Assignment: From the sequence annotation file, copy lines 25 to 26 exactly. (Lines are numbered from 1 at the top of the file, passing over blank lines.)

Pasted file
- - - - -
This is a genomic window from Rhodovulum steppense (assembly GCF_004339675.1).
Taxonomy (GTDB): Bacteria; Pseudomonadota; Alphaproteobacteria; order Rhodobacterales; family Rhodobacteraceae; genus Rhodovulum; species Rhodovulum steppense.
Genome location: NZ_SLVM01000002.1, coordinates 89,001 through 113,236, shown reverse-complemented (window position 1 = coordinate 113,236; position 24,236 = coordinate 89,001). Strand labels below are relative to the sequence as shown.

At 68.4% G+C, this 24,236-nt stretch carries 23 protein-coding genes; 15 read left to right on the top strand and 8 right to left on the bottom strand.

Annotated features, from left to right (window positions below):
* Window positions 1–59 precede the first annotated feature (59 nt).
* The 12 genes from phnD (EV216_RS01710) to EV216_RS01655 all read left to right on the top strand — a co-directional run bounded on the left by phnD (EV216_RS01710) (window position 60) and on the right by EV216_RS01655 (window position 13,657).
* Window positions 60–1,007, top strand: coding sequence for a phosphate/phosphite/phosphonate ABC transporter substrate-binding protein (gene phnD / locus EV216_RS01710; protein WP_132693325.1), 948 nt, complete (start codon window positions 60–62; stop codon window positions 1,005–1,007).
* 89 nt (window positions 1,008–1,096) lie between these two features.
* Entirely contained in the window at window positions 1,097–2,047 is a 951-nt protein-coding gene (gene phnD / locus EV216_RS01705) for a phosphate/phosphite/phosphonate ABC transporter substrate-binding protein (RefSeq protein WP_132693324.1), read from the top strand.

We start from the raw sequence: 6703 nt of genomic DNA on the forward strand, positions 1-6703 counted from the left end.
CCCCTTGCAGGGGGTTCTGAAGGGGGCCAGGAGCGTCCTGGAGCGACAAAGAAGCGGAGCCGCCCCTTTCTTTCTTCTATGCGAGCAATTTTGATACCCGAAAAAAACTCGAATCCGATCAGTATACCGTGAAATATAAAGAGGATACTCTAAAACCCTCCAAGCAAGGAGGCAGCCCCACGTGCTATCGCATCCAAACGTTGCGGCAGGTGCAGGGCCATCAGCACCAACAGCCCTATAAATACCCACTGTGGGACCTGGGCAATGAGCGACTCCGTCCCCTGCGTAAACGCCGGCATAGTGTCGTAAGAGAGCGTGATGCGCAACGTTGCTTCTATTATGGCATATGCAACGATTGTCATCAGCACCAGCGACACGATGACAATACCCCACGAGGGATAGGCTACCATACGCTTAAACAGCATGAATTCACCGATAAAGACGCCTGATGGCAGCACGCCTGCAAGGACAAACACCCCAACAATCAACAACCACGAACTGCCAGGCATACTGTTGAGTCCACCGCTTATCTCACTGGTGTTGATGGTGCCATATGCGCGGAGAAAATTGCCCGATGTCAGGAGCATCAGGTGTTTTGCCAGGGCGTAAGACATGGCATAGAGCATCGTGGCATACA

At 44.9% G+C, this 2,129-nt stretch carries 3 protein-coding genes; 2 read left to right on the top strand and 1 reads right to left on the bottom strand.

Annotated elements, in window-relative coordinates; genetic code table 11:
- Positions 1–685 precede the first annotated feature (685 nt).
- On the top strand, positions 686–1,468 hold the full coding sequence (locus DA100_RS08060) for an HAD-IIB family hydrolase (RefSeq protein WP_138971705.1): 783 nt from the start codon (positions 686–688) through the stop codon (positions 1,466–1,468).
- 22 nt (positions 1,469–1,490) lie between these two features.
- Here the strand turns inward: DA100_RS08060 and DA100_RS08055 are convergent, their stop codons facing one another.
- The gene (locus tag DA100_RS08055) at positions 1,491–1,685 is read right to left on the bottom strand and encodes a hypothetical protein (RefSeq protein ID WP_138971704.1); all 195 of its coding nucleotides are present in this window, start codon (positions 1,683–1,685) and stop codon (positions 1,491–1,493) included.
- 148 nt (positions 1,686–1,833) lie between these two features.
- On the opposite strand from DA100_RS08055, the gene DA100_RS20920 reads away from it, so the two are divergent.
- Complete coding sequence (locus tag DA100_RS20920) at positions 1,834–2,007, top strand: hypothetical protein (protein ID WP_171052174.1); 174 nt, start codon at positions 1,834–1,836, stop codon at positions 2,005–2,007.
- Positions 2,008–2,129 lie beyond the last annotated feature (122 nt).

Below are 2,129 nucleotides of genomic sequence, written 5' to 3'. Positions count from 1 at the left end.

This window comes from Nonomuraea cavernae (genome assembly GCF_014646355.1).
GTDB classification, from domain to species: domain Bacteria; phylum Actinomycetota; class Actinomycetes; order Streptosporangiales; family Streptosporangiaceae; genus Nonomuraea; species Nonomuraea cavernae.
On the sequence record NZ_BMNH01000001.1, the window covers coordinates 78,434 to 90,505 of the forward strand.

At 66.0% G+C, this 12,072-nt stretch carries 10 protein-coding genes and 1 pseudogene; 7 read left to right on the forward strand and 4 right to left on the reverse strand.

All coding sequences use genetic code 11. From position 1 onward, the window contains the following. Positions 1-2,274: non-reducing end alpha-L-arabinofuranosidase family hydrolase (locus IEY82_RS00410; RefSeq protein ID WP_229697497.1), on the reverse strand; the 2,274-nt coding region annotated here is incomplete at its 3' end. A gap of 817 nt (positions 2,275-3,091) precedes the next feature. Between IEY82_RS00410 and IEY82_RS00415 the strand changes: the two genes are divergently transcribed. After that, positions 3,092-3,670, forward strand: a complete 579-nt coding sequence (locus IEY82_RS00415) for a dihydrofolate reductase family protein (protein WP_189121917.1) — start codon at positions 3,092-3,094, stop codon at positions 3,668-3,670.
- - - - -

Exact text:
This window comes from Nonomuraea cavernae (genome assembly GCF_014646355.1).
GTDB classification, from domain to species: domain Bacteria; phylum Actinomycetota; class Actinomycetes; order Streptosporangiales; family Streptosporangiaceae; genus Nonomuraea; species Nonomuraea cavernae.